To see through something is to see past its exterior, or any lies or falsity it presents. People usually use this phrase when they believe someone is deceiving them, or when they know that they have been deceived. Literally, it suggests that the lie is transparent, and the truth can be seen behind it. A: I can see through your calm exterior, Jenkins. You’re worried. B: Is it that obvious? Of course I’m worried. This is a big moment for us.

Selling like hotcakes If something is selling like hotcakes, then it is selling very quickly and it is in high demand from the public. Since there is a large amount being sold, and stocks are expected to run out very fast, there is often an element of concern that suppliers will be unable to keep up with demand. A: Can we get some more baseball caps down here, please? These things are selling like hotcakes. B: More baseball caps coming right up, Vic.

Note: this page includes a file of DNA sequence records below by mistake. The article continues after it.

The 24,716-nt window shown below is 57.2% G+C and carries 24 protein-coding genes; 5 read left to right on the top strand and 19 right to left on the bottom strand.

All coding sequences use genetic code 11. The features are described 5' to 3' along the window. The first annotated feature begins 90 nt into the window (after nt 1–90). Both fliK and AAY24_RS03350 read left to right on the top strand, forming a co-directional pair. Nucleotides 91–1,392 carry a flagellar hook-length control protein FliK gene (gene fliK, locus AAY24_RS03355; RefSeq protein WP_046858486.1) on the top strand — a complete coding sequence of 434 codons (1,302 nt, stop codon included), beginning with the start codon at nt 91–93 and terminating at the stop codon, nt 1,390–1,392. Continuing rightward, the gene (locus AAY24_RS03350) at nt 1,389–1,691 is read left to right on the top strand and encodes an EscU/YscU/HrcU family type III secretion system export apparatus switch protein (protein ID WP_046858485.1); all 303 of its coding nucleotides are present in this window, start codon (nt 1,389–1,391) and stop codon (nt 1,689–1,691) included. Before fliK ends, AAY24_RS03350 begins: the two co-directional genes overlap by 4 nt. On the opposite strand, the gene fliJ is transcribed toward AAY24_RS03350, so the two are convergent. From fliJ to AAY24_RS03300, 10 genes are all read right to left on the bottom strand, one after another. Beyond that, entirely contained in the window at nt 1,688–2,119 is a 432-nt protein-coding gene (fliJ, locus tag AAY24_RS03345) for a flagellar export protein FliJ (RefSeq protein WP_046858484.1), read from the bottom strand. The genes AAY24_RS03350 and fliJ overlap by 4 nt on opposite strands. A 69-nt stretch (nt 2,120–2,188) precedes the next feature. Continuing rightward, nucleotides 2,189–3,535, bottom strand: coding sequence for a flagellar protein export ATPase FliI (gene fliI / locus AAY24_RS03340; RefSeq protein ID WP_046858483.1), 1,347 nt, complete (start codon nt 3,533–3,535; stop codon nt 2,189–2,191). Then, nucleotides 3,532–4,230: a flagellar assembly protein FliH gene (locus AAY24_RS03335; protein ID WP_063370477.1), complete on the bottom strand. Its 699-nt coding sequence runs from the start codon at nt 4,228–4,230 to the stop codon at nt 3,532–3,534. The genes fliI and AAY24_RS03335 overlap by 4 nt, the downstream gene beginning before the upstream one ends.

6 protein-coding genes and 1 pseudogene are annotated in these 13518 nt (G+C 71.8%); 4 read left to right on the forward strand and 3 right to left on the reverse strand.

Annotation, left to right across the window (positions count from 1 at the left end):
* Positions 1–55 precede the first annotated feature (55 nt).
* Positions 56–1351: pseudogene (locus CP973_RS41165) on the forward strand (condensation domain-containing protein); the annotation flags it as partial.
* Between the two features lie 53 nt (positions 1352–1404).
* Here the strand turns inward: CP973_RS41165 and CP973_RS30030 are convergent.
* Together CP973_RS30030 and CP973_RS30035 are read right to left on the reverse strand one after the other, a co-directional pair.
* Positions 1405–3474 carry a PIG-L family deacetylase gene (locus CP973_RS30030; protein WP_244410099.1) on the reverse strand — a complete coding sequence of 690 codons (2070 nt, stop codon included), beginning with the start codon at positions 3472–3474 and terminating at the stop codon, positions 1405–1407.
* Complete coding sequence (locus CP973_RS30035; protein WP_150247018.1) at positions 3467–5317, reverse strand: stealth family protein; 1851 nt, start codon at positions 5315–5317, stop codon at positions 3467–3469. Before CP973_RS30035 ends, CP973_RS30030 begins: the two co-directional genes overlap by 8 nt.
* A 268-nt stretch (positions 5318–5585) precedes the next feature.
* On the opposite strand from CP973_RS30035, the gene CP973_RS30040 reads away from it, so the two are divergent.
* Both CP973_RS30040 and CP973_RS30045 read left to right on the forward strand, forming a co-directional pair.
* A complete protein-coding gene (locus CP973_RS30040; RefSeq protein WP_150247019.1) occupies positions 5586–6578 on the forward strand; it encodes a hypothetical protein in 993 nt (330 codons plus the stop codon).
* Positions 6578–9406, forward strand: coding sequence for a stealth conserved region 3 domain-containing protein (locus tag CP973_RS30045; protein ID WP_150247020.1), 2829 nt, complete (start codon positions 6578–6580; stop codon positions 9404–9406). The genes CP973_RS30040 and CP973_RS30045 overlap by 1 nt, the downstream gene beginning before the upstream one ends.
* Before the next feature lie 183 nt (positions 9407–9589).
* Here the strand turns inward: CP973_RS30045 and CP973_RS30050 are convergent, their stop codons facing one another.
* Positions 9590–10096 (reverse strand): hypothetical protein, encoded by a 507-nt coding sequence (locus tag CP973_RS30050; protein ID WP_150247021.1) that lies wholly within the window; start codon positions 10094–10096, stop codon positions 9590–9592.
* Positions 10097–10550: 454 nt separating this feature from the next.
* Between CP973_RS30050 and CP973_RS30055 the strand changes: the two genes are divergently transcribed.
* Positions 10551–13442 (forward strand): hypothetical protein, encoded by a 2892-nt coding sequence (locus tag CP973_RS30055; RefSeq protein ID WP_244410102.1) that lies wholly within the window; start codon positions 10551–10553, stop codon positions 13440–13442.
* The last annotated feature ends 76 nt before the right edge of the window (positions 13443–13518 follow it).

Set in stone When something is set in stone it is definite and determined. The phrase is often used to describe agreements, rules, or regulations. Once something has been set in stone, it is unchangeable and therefore permanent. A: Let’s take one more look at that final clause, before this whole thing gets set in stone. B: That’s a good idea, Yolande. Let’s make sure we haven’t missed anything.

Sever ties To sever ties with someone or something is to relinquish all contact and connections with them/it. Once ties have been severed, there should be no

further contact between each party concerned. There is an element of spontaneity to severing ties, and the cease of contact is often abrupt and instantaneous. A: We’ve severed ties with Mr. Ronson. All of his accounts have been closed and it’s in the hands of our lawyers now. B: Everybody has been instructed to cease all communications with him and his team at the Ronson headquarters.